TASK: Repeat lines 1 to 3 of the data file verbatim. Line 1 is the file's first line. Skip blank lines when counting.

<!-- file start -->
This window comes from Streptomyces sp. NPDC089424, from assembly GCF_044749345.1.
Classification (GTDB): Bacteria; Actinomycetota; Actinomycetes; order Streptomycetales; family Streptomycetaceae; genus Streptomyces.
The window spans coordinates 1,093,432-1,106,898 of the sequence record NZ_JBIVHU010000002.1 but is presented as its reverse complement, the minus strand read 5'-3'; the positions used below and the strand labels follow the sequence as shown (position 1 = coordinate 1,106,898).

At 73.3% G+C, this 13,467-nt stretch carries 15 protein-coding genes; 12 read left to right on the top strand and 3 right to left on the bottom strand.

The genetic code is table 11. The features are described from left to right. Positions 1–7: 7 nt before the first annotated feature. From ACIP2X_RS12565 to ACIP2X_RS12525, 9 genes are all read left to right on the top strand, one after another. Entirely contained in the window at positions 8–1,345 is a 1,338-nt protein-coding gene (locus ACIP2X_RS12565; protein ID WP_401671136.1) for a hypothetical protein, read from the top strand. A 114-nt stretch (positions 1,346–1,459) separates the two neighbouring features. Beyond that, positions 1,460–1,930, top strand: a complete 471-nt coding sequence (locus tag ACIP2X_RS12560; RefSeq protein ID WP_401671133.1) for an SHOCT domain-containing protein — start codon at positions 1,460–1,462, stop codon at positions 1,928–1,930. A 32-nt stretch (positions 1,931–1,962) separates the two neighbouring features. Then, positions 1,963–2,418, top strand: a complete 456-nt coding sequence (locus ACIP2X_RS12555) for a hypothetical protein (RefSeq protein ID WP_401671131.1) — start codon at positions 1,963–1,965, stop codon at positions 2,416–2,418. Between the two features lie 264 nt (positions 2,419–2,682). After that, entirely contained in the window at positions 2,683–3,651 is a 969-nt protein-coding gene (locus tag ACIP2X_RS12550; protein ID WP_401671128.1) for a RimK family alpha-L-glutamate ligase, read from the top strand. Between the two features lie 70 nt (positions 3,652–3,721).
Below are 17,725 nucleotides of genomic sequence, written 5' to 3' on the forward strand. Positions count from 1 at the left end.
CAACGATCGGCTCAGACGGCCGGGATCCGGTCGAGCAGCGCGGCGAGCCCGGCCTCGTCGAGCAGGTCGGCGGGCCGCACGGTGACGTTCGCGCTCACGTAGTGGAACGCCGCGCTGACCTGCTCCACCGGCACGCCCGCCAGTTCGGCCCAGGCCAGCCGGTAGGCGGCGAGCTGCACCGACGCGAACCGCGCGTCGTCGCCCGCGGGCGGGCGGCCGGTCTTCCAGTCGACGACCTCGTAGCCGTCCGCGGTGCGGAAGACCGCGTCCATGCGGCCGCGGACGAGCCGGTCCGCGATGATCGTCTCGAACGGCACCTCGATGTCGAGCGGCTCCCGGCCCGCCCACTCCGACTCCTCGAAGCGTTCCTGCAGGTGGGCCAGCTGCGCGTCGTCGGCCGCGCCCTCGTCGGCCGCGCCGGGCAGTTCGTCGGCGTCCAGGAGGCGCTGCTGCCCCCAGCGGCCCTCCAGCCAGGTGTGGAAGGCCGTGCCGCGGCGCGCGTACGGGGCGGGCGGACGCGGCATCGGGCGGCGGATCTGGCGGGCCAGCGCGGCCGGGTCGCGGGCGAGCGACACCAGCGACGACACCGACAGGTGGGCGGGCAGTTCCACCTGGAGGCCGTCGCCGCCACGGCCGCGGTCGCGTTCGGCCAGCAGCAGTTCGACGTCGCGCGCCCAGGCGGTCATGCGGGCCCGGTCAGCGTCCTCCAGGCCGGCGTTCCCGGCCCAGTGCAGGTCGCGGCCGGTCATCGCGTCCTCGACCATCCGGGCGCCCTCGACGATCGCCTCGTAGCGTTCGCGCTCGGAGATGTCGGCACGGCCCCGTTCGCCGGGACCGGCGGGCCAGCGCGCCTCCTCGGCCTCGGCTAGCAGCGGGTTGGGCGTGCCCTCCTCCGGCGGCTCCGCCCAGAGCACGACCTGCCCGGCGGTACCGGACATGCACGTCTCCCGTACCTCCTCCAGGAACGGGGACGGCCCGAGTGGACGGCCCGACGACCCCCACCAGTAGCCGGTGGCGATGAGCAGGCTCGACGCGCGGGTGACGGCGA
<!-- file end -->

This window comes from Streptomyces sp. NPDC089424, from assembly GCF_044749345.1.
Classification (GTDB): Bacteria; Actinomycetota; Actinomycetes; order Streptomycetales; family Streptomycetaceae; genus Streptomyces.
The window spans coordinates 1,093,432-1,106,898 of the sequence record NZ_JBIVHU010000002.1 but is presented as its reverse complement, the minus strand read 5'-3'; the positions used below and the strand labels follow the sequence as shown (position 1 = coordinate 1,106,898).